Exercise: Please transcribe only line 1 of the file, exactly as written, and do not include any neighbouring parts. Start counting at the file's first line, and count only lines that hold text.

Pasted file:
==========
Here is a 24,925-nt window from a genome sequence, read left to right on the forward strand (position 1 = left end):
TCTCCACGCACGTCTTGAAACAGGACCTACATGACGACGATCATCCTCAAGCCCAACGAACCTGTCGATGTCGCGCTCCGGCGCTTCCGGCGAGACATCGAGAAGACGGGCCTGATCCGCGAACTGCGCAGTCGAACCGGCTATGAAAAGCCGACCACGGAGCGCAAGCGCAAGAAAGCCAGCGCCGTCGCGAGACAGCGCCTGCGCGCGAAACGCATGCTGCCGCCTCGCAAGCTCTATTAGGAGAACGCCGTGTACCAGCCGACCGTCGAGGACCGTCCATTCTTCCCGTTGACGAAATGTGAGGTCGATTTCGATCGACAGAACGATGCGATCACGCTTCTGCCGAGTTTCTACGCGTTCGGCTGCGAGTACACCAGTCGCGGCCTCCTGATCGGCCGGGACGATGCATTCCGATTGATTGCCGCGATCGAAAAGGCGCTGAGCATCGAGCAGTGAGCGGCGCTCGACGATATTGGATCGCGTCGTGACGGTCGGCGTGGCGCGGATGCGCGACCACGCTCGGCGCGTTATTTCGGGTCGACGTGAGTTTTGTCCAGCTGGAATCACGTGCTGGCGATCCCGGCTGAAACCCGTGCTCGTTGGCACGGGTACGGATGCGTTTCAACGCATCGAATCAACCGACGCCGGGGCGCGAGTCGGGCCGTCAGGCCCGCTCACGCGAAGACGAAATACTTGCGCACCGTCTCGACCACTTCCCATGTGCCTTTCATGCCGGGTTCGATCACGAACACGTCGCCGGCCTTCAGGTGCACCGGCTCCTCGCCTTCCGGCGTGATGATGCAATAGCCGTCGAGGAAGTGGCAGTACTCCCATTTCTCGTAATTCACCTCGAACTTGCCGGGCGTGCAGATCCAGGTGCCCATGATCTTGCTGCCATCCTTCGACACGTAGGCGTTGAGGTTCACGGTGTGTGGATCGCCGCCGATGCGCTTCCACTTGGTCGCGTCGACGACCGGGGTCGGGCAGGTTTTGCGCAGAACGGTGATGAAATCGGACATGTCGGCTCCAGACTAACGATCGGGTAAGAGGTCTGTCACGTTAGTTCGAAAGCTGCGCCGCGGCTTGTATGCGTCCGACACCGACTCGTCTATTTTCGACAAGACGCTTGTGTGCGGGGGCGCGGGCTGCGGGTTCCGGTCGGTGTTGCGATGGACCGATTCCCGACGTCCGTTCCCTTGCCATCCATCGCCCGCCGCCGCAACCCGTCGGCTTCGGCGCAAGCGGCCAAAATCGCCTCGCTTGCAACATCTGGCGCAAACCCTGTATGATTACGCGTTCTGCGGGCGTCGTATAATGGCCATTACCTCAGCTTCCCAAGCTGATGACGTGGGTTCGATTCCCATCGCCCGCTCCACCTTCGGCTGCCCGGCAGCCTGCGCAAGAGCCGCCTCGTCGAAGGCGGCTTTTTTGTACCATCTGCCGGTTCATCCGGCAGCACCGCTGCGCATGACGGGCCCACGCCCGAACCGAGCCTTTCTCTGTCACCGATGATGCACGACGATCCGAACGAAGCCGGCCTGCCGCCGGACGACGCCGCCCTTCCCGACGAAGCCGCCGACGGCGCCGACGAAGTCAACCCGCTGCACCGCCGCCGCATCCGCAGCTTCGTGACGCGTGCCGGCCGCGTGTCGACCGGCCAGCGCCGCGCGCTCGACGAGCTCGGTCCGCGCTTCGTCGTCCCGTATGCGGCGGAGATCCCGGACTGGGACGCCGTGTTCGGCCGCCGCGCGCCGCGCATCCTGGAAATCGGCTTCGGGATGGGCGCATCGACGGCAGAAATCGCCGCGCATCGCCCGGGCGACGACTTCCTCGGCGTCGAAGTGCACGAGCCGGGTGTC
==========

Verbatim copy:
Here is a 24,925-nt window from a genome sequence, read left to right on the forward strand (position 1 = left end):